Biomass-driven nanocomposite fabric materials with hydrophilic charge properties development in vacuum-assisted filtration method (COVID-19)

Saha, Gobinda | $50,000

New Brunswick University of New Brunswick 2020 NSERC Alliance COVID-19 Grant

A global pandemic caused by the severe respiratory syndrome coronavirus (SARS-CoV-2) infection is currently wreaking havoc around the world. Canada, and virtually every other nation, has put its economy in an unprecedented halt as the country fights to stave off the highly contagious and unpredictable nature of the COVID‑19 virus. The World Health Organization’s (WHO) guidelines concerning prevention and control of the COVID‑19 outbreak recommend use of appropriate personal protective equipment (PPE), which is the first line of defense against direct transmission of these viruses for practising healthcare workers and patients with suspected SARS-CoV-2 infection. However, the ongoing crisis has exposed the inherent danger of sub-quality PPE, be it for frontline medical, long-term care (LTC), or personal support workers (PSWs) who risk their lives to keep both essential and non-essential services running.

Dr. Gobinda Saha (PI) and his team in UNB’s Nanocomposites and Mechanics Laboratory, Dr. Muhammad Afzal (Co-PI) in UNB’s Bioenergy and Bioproducts Laboratory, in partnership with Thermopak Ltd. and NB-BioMatrix, aim to design and manufacture nanocomposite fabric sheet materials as a requisite to build personal protective hygiene devices (surgical and non-surgical masks and face protective shields) and testing in a medically controlled environment. The goal is to address the quickly evolving human COVID‑19 related health emergency by developing innovative, “Made in Canada” medical grade masks and PPE. The proposed solution will utilize nanomaterial chemistry to fabricate micron sized woven fiber sheets with high mechanical strength, that are lightweight, durable, have the desired porosity to efficiently filter >99.5% liquid droplets, microorganisms, particulates, and can inactivate human coronaviruses and other microorganisms upon contact.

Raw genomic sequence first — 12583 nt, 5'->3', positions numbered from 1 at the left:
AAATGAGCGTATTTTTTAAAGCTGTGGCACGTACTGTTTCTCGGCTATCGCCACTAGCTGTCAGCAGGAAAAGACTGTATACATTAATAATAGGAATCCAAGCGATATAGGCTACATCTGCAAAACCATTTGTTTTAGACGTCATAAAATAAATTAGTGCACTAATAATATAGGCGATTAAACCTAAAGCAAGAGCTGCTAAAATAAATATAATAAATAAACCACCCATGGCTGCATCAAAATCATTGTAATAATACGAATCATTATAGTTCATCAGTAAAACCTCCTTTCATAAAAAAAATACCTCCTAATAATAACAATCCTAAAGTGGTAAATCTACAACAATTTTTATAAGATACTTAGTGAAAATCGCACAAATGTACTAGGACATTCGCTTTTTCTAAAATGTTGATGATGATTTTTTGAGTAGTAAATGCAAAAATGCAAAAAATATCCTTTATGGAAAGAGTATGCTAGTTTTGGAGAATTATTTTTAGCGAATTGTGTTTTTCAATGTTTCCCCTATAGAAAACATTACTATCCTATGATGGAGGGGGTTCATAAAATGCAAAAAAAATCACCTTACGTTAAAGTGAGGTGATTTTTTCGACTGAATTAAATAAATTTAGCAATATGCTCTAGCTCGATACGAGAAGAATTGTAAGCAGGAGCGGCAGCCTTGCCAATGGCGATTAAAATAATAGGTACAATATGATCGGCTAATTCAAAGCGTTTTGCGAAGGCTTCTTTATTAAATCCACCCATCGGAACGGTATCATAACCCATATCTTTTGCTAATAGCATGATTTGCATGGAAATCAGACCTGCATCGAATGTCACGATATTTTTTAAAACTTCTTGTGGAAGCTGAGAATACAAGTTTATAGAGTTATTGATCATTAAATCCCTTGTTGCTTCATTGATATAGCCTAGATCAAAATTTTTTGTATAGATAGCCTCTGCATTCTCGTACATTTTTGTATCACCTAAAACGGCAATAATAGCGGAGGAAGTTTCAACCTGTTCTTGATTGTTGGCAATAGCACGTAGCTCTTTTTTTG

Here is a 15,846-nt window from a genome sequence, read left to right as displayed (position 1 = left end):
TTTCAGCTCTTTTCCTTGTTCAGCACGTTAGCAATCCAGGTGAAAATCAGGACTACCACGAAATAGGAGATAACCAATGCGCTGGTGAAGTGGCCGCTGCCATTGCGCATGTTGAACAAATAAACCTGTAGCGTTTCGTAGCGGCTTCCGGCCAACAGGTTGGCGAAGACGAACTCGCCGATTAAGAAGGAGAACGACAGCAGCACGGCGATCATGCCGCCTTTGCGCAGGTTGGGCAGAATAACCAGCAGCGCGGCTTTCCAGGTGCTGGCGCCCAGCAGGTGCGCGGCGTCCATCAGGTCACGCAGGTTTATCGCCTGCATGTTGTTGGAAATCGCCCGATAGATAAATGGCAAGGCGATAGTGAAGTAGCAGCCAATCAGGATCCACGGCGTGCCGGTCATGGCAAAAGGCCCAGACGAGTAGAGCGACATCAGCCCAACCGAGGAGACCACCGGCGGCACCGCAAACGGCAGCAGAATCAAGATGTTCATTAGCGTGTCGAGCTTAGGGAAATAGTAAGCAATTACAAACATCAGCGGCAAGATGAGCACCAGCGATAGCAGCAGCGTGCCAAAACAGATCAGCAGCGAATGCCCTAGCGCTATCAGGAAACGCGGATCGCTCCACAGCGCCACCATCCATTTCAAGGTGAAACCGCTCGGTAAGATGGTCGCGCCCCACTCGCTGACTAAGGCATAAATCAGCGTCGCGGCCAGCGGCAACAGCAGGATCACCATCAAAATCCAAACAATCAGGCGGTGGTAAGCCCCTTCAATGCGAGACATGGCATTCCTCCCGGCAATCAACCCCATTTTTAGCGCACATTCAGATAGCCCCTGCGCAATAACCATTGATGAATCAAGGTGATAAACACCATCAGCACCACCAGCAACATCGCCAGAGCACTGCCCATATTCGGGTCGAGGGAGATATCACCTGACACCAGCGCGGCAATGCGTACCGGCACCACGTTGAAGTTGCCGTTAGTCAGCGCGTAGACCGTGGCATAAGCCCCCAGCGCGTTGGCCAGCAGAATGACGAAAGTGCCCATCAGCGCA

With funding from the Government of Canada

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